I'm working on learning C++ STL algorithms. I need help trying to find a function to create a vector of deltas from values in an existing vector. In other words:

  • delta0 = abs(original1 - original0)
  • delta1 = abs(original2 - original1)
  • and so on.

I'm looking for something concise, like R's "diff" function mentioned here: computing a new vector which has deltas from an existing vector

I found the transform function but it seemed to operate on a single element at a time. It didn't seem to allow parameters of iterator in the function supplied to transform so I was limited to the current element only. I'm trying to learn STL algorithms so I don't really need any libraries that may have "diff" implemented. I would just like to see a way to use STL functions to solve this if there is a concise way I'm not aware of.

Here is an example with the section in question commented:

#include <iostream>
#include <vector>
using namespace std;

int main() {
    vector<int> v = { 1, 2, 3, 4, 5 };
    vector<int> delta;

    // way to do this with STL algorithms?
    for (auto i = v.begin()+1; i != v.end(); i++) {
        delta.push_back(abs(*i - *(i - 1)));
    for (int i : delta) {
        cout << i << " ";
    return 0;
  • There is no diff function that i know of, what is wrong with looping over it the way you have done? It is likely that this is how r does it anyway. Do you need more speed or something? – Fantastic Mr Fox Jul 24 '15 at 22:22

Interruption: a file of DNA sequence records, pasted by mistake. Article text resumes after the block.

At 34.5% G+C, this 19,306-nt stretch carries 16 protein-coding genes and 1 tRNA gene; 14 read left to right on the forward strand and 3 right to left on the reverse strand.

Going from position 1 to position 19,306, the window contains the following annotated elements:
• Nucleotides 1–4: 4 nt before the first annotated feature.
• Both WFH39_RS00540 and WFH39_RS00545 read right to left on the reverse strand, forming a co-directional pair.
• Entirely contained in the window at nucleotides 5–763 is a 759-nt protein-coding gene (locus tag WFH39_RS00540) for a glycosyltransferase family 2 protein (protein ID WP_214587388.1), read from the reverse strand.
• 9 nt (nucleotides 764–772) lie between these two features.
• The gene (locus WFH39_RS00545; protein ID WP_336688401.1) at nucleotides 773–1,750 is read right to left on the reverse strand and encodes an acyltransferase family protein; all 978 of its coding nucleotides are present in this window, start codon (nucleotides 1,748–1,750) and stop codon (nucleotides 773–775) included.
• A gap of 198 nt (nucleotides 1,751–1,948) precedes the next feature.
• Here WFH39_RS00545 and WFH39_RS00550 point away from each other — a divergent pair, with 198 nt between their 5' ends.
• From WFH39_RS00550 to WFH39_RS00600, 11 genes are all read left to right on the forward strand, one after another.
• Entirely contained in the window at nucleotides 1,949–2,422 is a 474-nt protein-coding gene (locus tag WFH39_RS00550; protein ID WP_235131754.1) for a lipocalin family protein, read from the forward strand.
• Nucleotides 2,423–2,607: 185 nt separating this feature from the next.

• 1
    The algorithm you're speculating about almost matches std::adjacent_difference. This function only differs in that the first result is the first element of your collection, unaltered. – Drew Dormann Jul 24 '15 at 22:27
  • It is just a learning exercise. It seemed like transform was close so I had a feeling I was missing something. – jlim Jul 24 '15 at 22:33
  • yeah, adjacent_difference looks like a good one too. thank you. – jlim Jul 24 '15 at 22:49
std::transform(std::next(v.begin()), v.end(),
               v.begin(), delta.begin(),
               [](int a, int b){ return std::abs(a - b); });

You simply missed the second version of transform. Take a look at it here.

See that code in action online!

  • Thank you very much. This is what I was looking for. I am still learning transform. – jlim Jul 24 '15 at 22:27
  • @jlim Just take a look at those possible implementations, makes understanding much easier than 10 sentences – NaCl Jul 24 '15 at 22:28

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